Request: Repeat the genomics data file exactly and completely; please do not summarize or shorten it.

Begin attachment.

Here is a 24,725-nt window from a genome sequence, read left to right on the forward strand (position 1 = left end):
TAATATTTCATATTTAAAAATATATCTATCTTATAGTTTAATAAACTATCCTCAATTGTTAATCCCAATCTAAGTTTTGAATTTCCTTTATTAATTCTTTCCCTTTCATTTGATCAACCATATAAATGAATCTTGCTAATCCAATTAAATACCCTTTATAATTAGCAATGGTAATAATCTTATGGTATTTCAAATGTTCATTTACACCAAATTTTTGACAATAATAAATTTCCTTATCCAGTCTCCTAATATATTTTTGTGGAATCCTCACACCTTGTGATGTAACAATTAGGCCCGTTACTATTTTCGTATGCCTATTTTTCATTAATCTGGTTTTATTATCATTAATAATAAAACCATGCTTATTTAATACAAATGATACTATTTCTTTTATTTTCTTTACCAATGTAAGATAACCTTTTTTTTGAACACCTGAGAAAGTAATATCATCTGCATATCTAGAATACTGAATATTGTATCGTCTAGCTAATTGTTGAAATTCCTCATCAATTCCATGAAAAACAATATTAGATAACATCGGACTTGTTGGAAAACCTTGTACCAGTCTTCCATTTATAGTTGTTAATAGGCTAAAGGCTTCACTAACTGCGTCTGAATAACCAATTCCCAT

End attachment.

Here is a 24,725-nt window from a genome sequence, read left to right on the forward strand (position 1 = left end):
TAATATTTCATATTTAAAAATATATCTATCTTATAGTTTAATAAACTATCCTCAATTGTTAATCCCAATCTAAGTTTTGAATTTCCTTTATTAATTCTTTCCCTTTCATTTGATCAACCATATAAATGAATCTTGCTAATCCAATTAAATACCCTTTATAATTAGCAATGGTAATAATCTTATGGTATTTCAAATGTTCATTTACACCAAATTTTTGACAATAATAAATTTCCTTATCCAGTCTCCTAATATATTTTTGTGGAATCCTCACACCTTGTGATGTAACAATTAGGCCCGTTACTATTTTCGTATGCCTATTTTTCATTAATCTGGTTTTATTATCATTAATAATAAAACCATGCTTATTTAATACAAATGATACTATTTCTTTTATTTTCTTTACCAATGTAAGATAACCTTTTTTTTGAACACCTGAGAAAGTAATATCATCTGCATATCTAGAATACTGAATATTGTATCGTCTAGCTAATTGTTGAAATTCCTCATCAATTCCATGAAAAACAATATTAGATAACATCGGACTTGTTGGAAAACCTTGTACCAGTCTTCCATTTATAGTTGTTAATAGGCTAAAGGCTTCACTAACTGCGTCTGAATAACCAATTCCCAT